Cycling in Yorkshire & Beyond

Header image with bicycles

Emerging Dutch Cycle Highway Network

F35 Fietssnelweg (cycle highway), by Steven Lek, CC BY-SA 4.0
F35 Fietssnelweg (cycle highway), by Steven Lek, CC BY-SA 4.0

The Dutch are making progress on their network of Cycle Highways, known as fietssnelwegen (bicycle motorways) or doorfietsroutes (through routes for bicycles).

So far, 62 routes have been built out of the 326 planned, reports RTL Nieuws. That represents 600km of the total 3,500km that it is hoped will be rolled out between 2017 and 2027.

The objective is modal shift – getting people to swap commuting by car for commuting by bike.

Tour de Force

The ten-year plan is called Tour de Force, and it involves local authorities, voluntary organisations and commercial companies.

The Tour de Force project leader is Saskia Zwiers. She says:

‘With the advent of e-bikes, people can cover greater distances between home and work. That works well around big towns and cities.

The first focus was on Cycle Highways near big towns and cities. The next step is more Cycle Highways between busy towns, and for this we need the regional governments to be involved’.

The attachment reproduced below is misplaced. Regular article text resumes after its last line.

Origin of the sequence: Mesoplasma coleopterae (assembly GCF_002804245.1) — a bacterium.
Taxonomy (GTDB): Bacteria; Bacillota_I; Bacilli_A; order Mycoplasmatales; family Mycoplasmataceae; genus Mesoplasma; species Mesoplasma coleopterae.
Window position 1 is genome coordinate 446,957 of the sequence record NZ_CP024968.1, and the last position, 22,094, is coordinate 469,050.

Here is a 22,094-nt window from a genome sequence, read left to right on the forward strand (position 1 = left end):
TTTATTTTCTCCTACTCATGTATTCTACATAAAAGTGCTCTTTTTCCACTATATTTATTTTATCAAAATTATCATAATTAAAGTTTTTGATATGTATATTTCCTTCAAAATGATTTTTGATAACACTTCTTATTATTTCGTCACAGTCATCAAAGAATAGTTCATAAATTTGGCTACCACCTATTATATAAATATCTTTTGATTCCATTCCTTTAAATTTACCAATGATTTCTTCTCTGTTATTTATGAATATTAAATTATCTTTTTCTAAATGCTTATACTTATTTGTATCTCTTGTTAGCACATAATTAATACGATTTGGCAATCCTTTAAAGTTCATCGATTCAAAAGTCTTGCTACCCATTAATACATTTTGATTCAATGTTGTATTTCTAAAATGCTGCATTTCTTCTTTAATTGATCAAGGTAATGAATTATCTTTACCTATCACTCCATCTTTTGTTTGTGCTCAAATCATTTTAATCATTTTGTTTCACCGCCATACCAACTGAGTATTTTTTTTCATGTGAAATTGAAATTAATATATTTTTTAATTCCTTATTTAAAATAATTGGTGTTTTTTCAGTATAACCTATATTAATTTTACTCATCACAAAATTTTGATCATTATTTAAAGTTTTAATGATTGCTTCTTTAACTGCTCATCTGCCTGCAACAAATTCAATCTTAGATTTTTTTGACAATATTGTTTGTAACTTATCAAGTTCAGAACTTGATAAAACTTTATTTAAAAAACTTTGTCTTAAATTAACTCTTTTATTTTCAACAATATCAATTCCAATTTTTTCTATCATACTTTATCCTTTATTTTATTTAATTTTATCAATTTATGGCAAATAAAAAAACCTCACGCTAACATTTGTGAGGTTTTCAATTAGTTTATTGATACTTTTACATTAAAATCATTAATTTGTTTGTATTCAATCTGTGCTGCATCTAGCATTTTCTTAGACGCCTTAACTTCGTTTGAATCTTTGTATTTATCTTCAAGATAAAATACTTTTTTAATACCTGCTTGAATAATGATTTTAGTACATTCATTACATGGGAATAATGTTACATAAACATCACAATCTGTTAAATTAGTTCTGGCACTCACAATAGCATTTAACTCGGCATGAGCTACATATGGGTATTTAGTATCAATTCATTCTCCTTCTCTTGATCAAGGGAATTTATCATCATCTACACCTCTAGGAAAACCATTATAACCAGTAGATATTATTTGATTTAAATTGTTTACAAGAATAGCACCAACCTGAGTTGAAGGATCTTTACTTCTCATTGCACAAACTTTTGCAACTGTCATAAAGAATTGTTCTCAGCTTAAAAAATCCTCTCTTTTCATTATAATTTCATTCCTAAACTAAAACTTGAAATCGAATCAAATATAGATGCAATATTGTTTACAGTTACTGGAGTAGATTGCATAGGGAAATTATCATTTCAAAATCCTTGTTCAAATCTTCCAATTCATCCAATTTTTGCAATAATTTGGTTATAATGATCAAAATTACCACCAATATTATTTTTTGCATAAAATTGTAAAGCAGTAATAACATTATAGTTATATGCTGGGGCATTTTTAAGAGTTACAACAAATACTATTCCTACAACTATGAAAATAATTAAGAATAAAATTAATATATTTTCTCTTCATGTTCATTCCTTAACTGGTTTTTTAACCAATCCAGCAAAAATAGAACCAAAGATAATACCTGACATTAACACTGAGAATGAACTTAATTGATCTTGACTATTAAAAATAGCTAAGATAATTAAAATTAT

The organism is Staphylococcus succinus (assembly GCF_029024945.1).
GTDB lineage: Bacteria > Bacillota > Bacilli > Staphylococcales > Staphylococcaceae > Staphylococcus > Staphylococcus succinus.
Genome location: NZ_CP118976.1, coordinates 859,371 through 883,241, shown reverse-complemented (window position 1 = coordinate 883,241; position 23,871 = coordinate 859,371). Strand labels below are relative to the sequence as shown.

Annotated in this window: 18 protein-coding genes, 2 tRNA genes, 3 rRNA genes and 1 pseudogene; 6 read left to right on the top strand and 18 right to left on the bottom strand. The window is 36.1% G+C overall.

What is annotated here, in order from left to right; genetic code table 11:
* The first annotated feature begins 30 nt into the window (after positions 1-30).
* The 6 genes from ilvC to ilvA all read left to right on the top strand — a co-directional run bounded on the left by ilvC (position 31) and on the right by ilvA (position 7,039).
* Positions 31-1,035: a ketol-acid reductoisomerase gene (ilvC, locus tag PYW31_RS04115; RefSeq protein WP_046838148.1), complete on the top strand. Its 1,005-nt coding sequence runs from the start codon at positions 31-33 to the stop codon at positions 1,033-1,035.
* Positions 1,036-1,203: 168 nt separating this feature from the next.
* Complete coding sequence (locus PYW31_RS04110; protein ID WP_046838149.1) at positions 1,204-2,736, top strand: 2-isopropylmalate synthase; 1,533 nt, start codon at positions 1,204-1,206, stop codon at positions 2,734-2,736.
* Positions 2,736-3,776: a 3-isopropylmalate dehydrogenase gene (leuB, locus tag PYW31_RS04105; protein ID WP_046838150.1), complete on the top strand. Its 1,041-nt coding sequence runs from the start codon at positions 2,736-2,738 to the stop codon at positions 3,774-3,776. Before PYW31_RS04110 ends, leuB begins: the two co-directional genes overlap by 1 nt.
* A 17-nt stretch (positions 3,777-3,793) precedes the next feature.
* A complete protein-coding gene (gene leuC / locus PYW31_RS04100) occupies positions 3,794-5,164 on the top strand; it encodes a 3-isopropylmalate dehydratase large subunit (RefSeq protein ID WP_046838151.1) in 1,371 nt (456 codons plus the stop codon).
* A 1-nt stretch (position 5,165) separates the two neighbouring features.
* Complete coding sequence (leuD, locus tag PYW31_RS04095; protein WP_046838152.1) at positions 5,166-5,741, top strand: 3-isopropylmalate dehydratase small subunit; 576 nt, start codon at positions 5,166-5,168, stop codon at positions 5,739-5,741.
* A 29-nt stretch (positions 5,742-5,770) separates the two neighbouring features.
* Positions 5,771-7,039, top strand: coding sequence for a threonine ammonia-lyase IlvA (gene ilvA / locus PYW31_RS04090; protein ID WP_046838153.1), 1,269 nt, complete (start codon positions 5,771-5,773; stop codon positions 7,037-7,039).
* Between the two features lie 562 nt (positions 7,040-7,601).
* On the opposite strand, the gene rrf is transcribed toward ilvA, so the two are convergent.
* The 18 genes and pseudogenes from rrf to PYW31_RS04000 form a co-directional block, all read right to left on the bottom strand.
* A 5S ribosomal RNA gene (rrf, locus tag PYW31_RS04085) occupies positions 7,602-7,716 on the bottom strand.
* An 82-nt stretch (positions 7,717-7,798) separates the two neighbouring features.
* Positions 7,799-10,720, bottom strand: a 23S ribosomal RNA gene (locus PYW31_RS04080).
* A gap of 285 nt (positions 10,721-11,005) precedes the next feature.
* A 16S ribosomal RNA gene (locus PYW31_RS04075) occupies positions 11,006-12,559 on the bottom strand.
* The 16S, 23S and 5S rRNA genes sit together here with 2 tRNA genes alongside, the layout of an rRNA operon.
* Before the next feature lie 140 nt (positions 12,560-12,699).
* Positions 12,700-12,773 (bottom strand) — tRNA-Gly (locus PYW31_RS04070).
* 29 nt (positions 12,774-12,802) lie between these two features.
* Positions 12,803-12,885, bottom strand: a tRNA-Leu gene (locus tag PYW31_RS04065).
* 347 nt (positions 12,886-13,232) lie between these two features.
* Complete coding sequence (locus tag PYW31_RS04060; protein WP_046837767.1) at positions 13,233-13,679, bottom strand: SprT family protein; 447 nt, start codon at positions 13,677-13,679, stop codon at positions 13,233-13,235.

Saskia zwiers, tour de force

Characteristics of Cycle Highways

Cycle Highways are long-distance routes designed to get more people to commute by cycle.

So far as possible they should be away from motor traffic, according to Wendy Weijermars of the national scientific institute for road safety research.

‘And when they do cross a road, the crossing should be grade separated [underpass or bridge]’, says Weijermars.

Other desirable characteristics of Cycle Highways are:

  • they should be wide enough
  • bends should be gradual not sharp
  • no hard kerbs (which can make the consequences of a fall more severe)
  • priority at junctions


Around €160 million has been spent so far, or approximately €8 million per Cycle Highway.

To complete the planned network will cost a further €1.3 billion.

When new neighbourhoods are built, that will be the opportunity to ensure that Cycle Highways are included in the plans.

Best of the Network So Far

The best route on the network so far is the F35, between Hengelo and Enschede. Jeanette van ‘t Zelfde of the ANWB (Royal Dutch Touring Club) says:

‘It’s a wide path with gradual bends, and safe verges either side. You have priority [at most junctions] and the signage is clear. The F35 is a textbook example of what a Cycle Highway should look like’.

jeanette van ‘t zelfde, ANWB

Modal Shift

The Cycle Highways built so far have increased cycling rates by 29%, and 65% of path users previously went by car.

Edwin Greuter swapped his car for an e-bike to commute from Loenen aan de Vecht to Amsterdam (45km per day). His motivations were the environment and his own health.

‘One incidental benefit is that I have a clear head when I’m on my bike. In the car, you often end up talking on the phone to a customer or colleague’.

edwin greuter, e-bike commuter
Emerging Dutch Cycle Highway Network